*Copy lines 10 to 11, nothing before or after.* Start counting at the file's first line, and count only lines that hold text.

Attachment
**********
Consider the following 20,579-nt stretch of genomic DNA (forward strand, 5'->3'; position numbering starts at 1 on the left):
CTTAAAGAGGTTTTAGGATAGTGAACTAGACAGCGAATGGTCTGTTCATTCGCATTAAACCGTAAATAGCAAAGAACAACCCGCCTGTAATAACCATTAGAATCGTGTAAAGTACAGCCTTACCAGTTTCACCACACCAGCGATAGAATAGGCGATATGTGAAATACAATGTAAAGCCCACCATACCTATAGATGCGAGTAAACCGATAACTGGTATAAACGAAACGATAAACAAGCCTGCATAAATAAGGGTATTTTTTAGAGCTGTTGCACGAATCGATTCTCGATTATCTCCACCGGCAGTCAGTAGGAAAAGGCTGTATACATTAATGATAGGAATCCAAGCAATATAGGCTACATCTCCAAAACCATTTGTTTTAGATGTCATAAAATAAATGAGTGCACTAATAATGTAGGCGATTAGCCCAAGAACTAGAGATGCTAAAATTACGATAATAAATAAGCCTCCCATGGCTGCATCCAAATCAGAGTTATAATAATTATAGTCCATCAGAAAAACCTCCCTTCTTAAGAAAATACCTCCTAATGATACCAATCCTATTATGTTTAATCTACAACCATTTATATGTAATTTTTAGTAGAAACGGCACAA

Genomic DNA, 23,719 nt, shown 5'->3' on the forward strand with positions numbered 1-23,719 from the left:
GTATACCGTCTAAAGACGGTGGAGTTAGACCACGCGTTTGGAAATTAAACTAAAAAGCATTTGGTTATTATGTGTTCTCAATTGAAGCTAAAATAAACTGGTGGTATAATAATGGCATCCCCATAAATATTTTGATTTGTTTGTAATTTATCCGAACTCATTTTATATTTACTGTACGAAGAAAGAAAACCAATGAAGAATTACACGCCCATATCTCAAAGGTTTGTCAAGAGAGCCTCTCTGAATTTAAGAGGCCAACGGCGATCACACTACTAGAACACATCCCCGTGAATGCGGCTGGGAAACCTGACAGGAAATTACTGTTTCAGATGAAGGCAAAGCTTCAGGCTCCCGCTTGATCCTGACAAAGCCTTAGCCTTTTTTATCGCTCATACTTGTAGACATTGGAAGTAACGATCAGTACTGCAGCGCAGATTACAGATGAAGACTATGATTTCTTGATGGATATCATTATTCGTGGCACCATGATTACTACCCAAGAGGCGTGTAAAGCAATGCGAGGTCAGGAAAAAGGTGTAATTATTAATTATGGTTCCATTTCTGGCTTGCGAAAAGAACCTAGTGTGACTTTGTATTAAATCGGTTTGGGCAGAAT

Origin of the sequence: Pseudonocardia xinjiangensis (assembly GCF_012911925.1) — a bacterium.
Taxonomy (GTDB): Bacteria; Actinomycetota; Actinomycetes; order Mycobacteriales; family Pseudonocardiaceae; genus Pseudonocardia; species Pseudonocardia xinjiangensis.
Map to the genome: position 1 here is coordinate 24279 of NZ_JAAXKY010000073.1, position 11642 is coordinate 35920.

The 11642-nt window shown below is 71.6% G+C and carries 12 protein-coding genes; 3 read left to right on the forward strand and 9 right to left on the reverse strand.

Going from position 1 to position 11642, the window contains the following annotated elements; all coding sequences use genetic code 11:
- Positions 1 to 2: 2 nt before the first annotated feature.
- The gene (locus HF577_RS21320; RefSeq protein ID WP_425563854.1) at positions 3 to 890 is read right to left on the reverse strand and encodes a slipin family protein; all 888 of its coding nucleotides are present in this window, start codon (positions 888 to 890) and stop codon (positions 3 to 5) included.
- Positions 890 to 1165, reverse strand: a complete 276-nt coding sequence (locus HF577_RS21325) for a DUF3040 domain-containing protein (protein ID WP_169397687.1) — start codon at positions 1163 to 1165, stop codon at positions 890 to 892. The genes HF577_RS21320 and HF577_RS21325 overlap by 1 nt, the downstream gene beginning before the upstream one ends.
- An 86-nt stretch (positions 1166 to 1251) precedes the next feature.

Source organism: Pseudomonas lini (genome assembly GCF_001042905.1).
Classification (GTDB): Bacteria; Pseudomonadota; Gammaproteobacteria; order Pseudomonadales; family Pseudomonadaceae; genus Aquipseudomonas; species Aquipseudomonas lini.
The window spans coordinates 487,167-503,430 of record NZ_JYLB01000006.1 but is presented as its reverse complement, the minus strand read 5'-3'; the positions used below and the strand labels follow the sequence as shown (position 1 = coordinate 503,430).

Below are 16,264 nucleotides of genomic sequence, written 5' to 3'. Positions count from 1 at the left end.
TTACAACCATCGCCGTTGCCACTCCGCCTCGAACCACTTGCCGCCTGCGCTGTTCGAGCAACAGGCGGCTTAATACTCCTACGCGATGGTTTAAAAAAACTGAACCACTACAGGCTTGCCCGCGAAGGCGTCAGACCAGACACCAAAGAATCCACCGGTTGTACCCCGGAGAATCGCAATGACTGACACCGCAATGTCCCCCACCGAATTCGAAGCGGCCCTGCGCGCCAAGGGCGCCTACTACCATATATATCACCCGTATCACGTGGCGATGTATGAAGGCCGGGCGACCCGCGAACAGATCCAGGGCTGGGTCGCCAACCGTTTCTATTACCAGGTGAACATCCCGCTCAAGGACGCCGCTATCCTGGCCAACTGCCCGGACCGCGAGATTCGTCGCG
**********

- Positions 1 to 2: 2 nt before the first annotated feature.
- The gene (locus HF577_RS21320; RefSeq protein ID WP_425563854.1) at positions 3 to 890 is read right to left on the reverse strand and encodes a slipin family protein; all 888 of its coding nucleotides are present in this window, start codon (positions 888 to 890) and stop codon (positions 3 to 5) included.